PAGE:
No to the RV. horrible mileage. Get a rental storage before moving. You will never open and put away everything at once. storage allows time to nest. Dogs travel best with open windows. No meat snacks or chew toys, too salty. most rental trucks can pull a car on a trailer. Sell what you don't need. Figure $1 a pound for moving expenses. It helps seperate what's important. No appliances. Time traveling costs money. Plan to be done asap. Load, sleep and rise early. 700 miles a day gets the trip over and done. Food , Motels, and Coffee all have daily costs. Get it done.
I'm not really too worried about being IN North Carolina since we know people there. It's the getting there without going crazy that I'm worried about. My back doesn't let me sit in a car for more than 6 or 7 hours before I need a heating pad and painkillers. So the thought of doing this for days on end worries me. We are not taking the RV, as it needs more repairs than we originally thought. They also changed our base in NC a couple weeks ago and we leave in a few days. They just like to mess with me, I think.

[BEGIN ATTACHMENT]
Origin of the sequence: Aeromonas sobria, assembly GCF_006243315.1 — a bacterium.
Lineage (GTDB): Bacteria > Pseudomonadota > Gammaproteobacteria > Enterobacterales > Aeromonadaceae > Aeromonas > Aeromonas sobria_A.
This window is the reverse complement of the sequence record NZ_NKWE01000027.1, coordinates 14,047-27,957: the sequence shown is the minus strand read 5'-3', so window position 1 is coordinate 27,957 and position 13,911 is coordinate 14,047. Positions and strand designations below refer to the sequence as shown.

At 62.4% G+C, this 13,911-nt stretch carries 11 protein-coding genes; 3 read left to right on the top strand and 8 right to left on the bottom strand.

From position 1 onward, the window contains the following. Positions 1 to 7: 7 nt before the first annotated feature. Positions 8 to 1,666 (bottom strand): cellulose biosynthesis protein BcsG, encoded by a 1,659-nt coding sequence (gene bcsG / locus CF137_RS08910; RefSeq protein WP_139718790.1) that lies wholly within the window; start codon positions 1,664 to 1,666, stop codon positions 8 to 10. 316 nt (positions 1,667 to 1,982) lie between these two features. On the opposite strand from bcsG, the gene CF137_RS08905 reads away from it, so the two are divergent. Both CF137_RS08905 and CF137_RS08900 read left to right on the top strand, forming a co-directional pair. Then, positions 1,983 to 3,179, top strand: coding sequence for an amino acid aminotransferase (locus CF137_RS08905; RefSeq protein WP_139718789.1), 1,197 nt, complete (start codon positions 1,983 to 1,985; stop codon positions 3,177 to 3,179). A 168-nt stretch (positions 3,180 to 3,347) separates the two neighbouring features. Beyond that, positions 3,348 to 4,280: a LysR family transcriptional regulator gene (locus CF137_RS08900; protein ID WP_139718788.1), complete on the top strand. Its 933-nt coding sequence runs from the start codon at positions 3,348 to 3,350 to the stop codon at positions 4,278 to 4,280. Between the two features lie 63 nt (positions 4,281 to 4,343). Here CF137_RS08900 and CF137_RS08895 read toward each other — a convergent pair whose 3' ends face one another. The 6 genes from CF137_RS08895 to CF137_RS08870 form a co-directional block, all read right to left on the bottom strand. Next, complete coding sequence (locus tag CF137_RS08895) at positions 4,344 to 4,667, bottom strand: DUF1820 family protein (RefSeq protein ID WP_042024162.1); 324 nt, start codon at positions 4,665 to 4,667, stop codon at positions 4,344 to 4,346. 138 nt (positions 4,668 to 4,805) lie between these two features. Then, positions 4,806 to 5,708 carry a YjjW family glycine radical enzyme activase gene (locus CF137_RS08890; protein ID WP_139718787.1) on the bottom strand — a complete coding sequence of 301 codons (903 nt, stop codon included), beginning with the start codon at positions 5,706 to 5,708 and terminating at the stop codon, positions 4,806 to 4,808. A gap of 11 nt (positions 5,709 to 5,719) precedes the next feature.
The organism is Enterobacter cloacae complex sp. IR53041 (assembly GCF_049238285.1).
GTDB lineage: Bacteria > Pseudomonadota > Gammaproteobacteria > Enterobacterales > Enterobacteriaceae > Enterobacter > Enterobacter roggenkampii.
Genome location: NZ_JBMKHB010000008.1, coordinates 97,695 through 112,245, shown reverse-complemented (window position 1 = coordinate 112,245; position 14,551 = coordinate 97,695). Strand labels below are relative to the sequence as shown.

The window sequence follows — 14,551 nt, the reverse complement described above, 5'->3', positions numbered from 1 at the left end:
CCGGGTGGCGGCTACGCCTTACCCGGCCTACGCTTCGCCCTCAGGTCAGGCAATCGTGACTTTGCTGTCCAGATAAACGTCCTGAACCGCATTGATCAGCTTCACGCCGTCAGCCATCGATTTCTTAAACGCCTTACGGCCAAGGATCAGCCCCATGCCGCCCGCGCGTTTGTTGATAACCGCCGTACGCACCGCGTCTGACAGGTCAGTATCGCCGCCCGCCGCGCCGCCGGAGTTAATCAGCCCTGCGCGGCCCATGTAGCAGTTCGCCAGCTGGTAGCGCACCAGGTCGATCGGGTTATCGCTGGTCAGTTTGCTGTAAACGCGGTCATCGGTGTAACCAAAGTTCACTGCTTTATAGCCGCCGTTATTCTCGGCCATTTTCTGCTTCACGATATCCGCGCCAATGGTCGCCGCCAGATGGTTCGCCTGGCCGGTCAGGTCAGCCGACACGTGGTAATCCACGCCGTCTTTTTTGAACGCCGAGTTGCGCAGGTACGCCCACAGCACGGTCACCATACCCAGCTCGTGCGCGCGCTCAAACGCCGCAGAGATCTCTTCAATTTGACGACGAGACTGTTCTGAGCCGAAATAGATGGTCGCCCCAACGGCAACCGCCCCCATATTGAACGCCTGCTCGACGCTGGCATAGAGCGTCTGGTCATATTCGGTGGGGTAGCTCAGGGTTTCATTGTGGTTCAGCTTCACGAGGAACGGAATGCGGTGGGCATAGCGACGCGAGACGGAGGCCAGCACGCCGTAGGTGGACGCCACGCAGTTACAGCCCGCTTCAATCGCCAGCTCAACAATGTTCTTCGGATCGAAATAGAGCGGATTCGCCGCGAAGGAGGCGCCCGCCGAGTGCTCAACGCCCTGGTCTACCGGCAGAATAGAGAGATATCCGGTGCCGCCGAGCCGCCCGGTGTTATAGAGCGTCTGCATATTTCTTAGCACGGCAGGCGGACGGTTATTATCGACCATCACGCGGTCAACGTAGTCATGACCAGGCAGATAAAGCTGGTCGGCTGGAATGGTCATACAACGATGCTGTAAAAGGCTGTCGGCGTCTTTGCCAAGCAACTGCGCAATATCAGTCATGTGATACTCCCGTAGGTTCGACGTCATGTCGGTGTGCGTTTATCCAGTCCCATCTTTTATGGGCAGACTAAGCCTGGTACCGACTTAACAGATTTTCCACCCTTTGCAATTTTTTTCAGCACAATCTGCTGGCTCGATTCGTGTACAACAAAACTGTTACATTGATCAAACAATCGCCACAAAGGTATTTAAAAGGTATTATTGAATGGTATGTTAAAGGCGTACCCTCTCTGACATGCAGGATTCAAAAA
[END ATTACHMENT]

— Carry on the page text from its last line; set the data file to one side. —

Yes, you are crazy....But so are the rest of us :) Call/sit down with the TMO office and ask them about shipping your car. They can help you contact reputible companies or point you in the right direction. Cross the country as fast as you safely can. Start your day with some pain meds and a heating pad. (you can get a plug converter for your car) Stop an stretch at least every couple hours. You can also look online to get quotes from uhaul... My daughter was born 4 months premature while we were away from our duty station. We had to stay with her (away from our duty station) for 3 months (pretty much homeless) while she was in the NICU before I finally got an EFMP reassignment and had to move my whole household by myself/outprocess my previous a week...while my husband was handling the discharge of my daughter from the hospital. It worked out just fine. It doesn't make any sense while you are doing it, but just take it one step at a time. Good Luck!